Associated Press (Arizona)
September 21, 2016
Officials voted Wednesday to pay $4.4 million in legal fees to attorneys who won a racial profiling case against Sheriff Joe Arpaio, marking yet another expense in a case that's projected to cost taxpayers $72 million by next summer.
The attorneys have attributed most of their fees to Arpaio's contempt-of-court violations for ignoring court orders in the profiling case, including a decision to prolong his immigration patrols months after he was ordered to stop them.
County officials bemoaned having to pay the attorney fees, but they said the law required them to do so.
"What could we have done with the money, other than pay it to attorneys?" Supervisor Steve Gallardo asked rhetorically moments before the unanimous vote.
The racial profiling lawsuit that Arpaio lost more than three years ago morphed into a contempt case after the judge accused Arpaio and his aides of violating court orders.
Arpaio, who is seeking a seventh term in November, has since been found in civil contempt, and federal prosecutors are considering whether to bring a criminal contempt case that could expose him to jail time.
So far, the county has been on the hook for $48.2 million in the case and will face additional costs in the future because of costly court-ordered punishments handed down in Arpaio's contempt case.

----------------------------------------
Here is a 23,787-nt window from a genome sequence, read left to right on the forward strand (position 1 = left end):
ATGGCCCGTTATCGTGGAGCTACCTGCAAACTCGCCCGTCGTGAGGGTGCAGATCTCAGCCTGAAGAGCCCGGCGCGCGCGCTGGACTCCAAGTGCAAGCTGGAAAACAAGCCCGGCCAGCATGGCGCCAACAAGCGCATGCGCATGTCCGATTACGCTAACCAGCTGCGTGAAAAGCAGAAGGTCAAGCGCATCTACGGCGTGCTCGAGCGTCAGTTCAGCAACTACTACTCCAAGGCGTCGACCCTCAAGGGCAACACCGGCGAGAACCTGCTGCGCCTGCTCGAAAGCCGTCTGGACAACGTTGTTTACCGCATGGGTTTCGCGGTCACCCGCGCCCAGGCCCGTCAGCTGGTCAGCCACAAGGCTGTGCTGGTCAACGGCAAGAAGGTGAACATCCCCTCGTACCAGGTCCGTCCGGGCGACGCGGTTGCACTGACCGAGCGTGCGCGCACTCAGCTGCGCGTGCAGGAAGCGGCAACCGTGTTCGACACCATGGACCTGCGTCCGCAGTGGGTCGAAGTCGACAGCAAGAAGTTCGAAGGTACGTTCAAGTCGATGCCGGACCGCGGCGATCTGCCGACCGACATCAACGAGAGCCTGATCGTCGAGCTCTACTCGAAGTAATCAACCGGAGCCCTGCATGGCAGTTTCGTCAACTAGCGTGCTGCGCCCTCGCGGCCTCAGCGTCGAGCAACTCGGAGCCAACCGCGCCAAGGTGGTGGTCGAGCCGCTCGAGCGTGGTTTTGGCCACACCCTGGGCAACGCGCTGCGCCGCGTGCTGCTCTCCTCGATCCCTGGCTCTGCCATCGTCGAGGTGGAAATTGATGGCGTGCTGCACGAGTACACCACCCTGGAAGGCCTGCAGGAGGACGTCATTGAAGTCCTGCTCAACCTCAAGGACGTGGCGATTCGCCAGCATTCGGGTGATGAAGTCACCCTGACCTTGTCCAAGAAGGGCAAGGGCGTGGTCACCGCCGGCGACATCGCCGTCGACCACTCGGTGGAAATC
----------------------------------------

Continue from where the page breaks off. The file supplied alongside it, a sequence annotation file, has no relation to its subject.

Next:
The future costs include $9.8 million for a court-ordered overhaul of the sheriff's internal affairs operations, which the case's judge found had been manipulated to shield sheriff's officials from accountability.
Another new cost was $1 million for setting up a county-funded system for compensating Latinos who were illegally detained when Arpaio ignored the immigration patrol order.
The sheriff's office had no immediate comment on Wednesday's decision. The agency had earlier blamed the lawyers pushing the profiling case for the skyrocketing legal costs, saying they refused to settle the contempt case and instead drove up taxpayer tab by letting the contempt hearings drag on.
The opposing attorneys say they would have never incurred those costs if Arpaio had followed the judge's orders.
The vote Wednesday marked the second time in two years that Arpaio's legal foes in the case have sought fees. Two years ago, the attorneys were awarded nearly $4.5 million for the costs of bringing the case to trial. Federal law lets the winners of civil rights cases seek reimbursement for legal costs.
Arpaio, who earns $100,000 annually as sheriff and owns commercial real estate worth more than $2 million, hasn't had to pay for legal bills directly tied to his official duties in any lawsuits filed against him in his nearly 23 years as sheriff.
The lawyers who won the profiling case asked the judge to require Arpaio to put $300,000 of his own money into the fund to compensate Latinos who were illegally detained in violation of the immigration-patrol order. But the judge rejected the request, questioning whether there was legal authority to impose such penalties and saying doing so would have only a symbolic benefit.
For more information, go to: www.beverlyhillsimmigrationlaw.com